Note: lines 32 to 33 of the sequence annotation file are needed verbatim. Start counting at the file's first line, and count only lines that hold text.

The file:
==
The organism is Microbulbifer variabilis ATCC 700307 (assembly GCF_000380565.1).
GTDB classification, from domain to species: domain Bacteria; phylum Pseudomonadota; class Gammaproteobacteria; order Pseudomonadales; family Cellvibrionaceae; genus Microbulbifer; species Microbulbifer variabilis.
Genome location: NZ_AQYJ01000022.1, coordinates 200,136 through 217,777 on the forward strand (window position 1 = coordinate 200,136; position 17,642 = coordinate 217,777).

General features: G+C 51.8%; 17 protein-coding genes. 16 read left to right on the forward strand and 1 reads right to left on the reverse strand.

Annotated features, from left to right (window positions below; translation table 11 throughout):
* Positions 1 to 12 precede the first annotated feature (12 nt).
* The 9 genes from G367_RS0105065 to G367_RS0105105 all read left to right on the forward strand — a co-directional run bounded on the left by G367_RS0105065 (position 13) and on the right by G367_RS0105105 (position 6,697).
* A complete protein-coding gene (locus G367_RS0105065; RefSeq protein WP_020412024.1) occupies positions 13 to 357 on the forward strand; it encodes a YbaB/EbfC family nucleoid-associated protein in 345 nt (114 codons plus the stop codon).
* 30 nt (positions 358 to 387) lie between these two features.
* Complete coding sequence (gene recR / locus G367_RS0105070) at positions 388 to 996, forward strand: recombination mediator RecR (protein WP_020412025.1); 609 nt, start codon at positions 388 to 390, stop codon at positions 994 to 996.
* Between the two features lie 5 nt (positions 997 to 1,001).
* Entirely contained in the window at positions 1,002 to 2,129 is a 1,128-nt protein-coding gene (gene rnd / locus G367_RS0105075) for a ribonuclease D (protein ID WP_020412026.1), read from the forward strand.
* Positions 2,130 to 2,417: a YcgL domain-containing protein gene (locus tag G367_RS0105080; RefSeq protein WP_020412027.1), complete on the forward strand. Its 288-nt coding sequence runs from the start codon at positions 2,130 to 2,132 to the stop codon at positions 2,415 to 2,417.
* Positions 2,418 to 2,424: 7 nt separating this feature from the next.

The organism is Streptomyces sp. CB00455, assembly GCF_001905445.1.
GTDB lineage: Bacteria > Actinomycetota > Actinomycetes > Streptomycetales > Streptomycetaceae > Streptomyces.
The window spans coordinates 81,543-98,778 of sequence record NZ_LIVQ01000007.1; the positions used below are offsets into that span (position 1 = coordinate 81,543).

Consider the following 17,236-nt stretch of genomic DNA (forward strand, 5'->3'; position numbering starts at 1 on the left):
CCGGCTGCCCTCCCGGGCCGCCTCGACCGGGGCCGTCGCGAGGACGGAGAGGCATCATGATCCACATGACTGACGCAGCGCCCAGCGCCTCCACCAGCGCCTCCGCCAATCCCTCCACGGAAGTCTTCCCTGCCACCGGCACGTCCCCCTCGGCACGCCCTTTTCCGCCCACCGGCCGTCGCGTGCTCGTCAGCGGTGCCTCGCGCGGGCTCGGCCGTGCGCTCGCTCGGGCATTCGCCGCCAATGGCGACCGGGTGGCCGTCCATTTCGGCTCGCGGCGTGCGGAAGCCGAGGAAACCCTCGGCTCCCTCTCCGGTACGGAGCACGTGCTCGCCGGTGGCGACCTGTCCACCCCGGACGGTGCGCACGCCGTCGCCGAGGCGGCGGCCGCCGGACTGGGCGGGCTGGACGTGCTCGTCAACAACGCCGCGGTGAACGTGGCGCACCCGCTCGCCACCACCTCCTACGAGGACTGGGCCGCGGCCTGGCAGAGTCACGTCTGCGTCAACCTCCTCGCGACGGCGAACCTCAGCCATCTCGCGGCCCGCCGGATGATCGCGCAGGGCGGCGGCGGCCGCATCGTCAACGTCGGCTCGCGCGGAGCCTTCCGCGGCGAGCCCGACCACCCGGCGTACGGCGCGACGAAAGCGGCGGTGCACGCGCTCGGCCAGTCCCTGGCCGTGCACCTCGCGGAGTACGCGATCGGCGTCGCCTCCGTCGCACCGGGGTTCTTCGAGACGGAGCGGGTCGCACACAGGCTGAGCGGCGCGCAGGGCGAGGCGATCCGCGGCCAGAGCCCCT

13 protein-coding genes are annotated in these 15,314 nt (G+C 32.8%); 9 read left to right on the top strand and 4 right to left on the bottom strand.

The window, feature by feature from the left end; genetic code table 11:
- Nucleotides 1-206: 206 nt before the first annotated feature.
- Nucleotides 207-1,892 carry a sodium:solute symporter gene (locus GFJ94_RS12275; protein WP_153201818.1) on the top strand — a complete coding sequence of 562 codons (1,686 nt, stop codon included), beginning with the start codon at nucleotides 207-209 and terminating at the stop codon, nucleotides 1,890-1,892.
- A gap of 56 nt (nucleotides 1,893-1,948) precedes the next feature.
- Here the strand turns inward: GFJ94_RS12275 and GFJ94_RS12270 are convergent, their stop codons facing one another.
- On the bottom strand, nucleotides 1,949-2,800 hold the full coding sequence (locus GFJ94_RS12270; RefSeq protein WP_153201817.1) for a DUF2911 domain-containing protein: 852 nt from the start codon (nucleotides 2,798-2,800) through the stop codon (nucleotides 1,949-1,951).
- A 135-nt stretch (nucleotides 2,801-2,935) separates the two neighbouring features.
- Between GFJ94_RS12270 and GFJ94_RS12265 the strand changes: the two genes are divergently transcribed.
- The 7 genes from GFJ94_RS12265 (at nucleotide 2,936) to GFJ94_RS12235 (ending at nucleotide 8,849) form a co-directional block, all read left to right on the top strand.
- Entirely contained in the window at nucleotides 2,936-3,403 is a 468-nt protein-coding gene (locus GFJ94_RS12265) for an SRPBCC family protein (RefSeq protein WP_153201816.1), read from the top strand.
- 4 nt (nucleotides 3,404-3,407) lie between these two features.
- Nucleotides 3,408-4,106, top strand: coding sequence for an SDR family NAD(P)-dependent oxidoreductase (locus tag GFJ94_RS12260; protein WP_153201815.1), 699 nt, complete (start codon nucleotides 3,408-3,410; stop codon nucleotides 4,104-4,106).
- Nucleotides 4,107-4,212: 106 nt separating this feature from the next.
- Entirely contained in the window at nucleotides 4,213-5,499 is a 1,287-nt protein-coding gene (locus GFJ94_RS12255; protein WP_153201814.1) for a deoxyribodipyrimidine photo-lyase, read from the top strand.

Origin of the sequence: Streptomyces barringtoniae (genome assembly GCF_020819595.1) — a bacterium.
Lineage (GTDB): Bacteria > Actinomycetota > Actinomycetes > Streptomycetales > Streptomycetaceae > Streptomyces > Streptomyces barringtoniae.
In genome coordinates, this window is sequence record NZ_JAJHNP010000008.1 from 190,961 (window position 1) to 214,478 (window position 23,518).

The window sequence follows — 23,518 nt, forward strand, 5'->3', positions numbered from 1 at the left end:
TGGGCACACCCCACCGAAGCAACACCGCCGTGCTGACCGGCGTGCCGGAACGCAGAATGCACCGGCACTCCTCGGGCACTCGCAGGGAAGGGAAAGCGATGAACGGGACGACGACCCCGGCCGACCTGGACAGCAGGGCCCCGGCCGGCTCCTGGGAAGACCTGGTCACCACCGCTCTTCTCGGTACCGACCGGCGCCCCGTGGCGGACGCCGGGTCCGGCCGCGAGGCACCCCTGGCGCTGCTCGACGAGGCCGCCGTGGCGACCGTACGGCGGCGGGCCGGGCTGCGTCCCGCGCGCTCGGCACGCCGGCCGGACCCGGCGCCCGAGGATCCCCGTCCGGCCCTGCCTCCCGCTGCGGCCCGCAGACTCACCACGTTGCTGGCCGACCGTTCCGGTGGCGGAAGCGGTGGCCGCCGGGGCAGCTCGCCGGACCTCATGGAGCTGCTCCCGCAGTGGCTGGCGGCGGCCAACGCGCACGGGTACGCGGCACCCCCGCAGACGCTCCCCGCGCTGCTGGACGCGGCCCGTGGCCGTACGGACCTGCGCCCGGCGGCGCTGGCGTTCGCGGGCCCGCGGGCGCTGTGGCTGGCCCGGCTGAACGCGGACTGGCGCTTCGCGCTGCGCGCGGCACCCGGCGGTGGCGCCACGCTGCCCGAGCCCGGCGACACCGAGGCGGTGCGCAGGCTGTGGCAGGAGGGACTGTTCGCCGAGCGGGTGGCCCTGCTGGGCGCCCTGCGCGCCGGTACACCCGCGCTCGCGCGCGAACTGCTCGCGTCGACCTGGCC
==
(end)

- Nucleotides 3,408-4,106, top strand: coding sequence for an SDR family NAD(P)-dependent oxidoreductase (locus tag GFJ94_RS12260; protein WP_153201815.1), 699 nt, complete (start codon nucleotides 3,408-3,410; stop codon nucleotides 4,104-4,106).
- Nucleotides 4,107-4,212: 106 nt separating this feature from the next.